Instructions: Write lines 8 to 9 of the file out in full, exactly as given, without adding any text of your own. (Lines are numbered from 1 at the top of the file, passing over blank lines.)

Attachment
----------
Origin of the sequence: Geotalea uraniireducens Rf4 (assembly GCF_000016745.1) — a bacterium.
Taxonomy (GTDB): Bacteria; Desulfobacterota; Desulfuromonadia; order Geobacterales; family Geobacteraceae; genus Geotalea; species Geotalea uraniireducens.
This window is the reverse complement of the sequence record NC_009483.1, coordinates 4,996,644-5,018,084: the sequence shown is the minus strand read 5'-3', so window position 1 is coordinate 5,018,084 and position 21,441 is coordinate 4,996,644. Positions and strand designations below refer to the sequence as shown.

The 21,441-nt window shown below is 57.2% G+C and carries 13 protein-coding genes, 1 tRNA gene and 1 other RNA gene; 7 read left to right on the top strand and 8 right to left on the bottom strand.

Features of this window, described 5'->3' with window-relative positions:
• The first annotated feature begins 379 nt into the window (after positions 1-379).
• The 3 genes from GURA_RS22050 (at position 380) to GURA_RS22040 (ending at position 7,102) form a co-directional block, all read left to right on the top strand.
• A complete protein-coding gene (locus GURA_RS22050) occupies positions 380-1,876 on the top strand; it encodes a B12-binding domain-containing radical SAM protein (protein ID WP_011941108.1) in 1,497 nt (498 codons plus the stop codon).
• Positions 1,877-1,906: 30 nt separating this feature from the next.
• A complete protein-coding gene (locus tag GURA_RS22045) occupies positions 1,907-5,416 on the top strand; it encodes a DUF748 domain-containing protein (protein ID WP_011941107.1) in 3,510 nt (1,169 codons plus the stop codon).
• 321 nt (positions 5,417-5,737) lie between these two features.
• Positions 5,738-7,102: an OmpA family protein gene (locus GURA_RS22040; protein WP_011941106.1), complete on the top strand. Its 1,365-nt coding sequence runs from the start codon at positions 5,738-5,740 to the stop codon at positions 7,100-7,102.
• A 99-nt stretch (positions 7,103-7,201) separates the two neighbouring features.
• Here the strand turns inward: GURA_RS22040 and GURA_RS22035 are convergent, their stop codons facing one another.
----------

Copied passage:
• A complete protein-coding gene (locus GURA_RS22050) occupies positions 380-1,876 on the top strand; it encodes a B12-binding domain-containing radical SAM protein (protein ID WP_011941108.1) in 1,497 nt (498 codons plus the stop codon).
• Positions 1,877-1,906: 30 nt separating this feature from the next.